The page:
"Most HOA's limit or restrict pet ownership because they want to avoid damage to the property," says Byrne, "that's why most, if not all, governing documents prohibit keeping livestock. But with animals like dogs, [the documents are] focused on nuisances, too. If the building is a high-rise, there will be weight on the floor and noise. In a suburban setting, the rules are founded primarily on property protection—landscaping maintenance, for example—because the association feels that with pet membership, there will be some impact to the property."
"Oftentimes, people just don't like the nuisance that comes with animals," says Wendell Smith, a senior partner at Greenbaum Rowe Smith & Davis LLP in Woodbridge, and co-author of the book, New Jersey Condominium & Community Association Law. "In a high-rise or apartment building, some people don't want dogs in the elevators with them or in the lobby—they feel threatened. Some people have problems with the noise." Smith feels that it's up to the building and board to decide what decisions they want to make regarding pets, as those choices will impact future buyers. "I draw up a lot of documents for developers, but we try to leave it up to the board," he says.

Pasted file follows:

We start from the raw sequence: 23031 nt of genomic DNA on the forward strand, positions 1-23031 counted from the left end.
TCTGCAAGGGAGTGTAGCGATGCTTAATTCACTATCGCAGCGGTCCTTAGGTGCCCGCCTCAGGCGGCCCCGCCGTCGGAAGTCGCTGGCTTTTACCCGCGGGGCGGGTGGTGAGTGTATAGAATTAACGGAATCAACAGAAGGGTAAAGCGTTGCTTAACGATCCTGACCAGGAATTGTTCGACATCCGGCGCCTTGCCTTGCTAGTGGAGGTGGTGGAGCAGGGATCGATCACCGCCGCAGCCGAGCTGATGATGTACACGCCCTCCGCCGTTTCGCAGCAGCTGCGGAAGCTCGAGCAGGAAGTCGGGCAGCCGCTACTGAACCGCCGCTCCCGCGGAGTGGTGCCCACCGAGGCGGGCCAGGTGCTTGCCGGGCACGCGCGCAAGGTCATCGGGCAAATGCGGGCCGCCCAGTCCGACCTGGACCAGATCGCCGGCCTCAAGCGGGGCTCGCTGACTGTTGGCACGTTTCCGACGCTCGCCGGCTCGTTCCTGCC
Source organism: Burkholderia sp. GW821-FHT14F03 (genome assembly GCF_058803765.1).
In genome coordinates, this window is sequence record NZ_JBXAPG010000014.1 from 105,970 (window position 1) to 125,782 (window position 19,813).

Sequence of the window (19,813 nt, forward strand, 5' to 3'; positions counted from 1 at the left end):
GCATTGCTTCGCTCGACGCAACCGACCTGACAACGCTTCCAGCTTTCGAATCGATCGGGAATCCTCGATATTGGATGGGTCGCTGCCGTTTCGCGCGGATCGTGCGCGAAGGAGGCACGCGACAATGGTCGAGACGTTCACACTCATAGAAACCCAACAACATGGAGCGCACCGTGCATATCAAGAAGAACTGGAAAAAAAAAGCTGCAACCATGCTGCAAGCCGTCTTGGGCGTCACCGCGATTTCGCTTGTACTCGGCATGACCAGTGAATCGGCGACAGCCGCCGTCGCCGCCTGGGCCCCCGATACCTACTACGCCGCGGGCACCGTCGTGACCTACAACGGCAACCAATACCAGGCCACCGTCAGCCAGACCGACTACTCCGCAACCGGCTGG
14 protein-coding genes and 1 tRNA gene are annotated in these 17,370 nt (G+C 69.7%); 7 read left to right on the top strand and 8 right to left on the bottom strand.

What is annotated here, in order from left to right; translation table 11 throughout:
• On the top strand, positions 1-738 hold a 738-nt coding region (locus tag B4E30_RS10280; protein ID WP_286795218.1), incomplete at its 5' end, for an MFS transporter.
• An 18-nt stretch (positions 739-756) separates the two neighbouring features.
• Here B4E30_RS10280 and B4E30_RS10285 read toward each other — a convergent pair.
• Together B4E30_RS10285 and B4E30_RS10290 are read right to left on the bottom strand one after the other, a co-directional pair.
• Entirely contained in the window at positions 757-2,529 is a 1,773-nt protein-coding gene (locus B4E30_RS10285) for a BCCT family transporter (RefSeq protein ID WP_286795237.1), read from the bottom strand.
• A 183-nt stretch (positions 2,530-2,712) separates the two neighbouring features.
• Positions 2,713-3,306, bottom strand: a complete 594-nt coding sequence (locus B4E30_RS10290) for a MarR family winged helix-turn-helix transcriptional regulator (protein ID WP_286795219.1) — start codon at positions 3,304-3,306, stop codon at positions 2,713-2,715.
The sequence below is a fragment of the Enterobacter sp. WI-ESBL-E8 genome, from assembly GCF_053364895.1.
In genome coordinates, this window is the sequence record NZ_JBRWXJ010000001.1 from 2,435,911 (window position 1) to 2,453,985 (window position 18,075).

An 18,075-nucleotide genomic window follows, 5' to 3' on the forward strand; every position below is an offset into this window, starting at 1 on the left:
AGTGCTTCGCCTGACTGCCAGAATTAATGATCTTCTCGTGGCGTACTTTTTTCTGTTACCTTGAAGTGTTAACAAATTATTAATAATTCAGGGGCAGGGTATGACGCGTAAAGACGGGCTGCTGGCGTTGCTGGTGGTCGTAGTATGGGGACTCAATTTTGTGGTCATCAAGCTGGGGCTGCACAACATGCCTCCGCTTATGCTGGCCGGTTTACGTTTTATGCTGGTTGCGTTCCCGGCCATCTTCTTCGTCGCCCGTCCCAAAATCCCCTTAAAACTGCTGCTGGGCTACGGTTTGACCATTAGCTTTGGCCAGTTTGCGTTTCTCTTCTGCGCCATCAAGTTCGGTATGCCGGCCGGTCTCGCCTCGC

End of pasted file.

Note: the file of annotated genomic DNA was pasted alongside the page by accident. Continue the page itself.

Bad Dog—No Treat!
As with violation of any HOA bylaw, there are consequences for those who do not adhere to regulations regarding pets. What might seem like a harmless bending of the rules can escalate quickly.
"Communication is essential—most violations occur not because people don't care about the rules, but because they don't know them," says Smith, who has seen disputes over pets get ugly—and expensive.
"We had one case with a problem pet and a problem owner that ended up costing over $13,000. We imposed fines and legal fees and went through arbitration and mediation."